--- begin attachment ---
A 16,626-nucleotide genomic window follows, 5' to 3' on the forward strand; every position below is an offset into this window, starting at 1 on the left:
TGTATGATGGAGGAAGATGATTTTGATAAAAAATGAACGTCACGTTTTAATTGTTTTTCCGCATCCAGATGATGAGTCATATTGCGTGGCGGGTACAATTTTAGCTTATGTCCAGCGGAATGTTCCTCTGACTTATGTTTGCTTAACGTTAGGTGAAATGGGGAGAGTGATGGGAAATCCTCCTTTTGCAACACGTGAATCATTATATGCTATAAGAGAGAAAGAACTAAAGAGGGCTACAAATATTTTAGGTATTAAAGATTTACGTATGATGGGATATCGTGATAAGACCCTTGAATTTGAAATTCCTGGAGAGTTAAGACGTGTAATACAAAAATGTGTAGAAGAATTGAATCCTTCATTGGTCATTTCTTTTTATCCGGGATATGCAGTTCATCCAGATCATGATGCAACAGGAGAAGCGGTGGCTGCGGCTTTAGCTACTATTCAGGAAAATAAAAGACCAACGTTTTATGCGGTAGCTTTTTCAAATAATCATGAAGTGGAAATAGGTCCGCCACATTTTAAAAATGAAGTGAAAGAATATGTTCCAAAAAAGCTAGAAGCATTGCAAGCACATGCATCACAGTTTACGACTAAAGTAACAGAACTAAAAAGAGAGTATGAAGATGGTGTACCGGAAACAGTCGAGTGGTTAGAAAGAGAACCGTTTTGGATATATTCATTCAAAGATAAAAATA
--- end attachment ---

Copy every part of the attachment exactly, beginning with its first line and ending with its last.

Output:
A 16,626-nucleotide genomic window follows, 5' to 3' on the forward strand; every position below is an offset into this window, starting at 1 on the left:
TGTATGATGGAGGAAGATGATTTTGATAAAAAATGAACGTCACGTTTTAATTGTTTTTCCGCATCCAGATGATGAGTCATATTGCGTGGCGGGTACAATTTTAGCTTATGTCCAGCGGAATGTTCCTCTGACTTATGTTTGCTTAACGTTAGGTGAAATGGGGAGAGTGATGGGAAATCCTCCTTTTGCAACACGTGAATCATTATATGCTATAAGAGAGAAAGAACTAAAGAGGGCTACAAATATTTTAGGTATTAAAGATTTACGTATGATGGGATATCGTGATAAGACCCTTGAATTTGAAATTCCTGGAGAGTTAAGACGTGTAATACAAAAATGTGTAGAAGAATTGAATCCTTCATTGGTCATTTCTTTTTATCCGGGATATGCAGTTCATCCAGATCATGATGCAACAGGAGAAGCGGTGGCTGCGGCTTTAGCTACTATTCAGGAAAATAAAAGACCAACGTTTTATGCGGTAGCTTTTTCAAATAATCATGAAGTGGAAATAGGTCCGCCACATTTTAAAAATGAAGTGAAAGAATATGTTCCAAAAAAGCTAGAAGCATTGCAAGCACATGCATCACAGTTTACGACTAAAGTAACAGAACTAAAAAGAGAGTATGAAGATGGTGTACCGGAAACAGTCGAGTGGTTAGAAAGAGAACCGTTTTGGATATATTCATTCAAAGATAAAAATA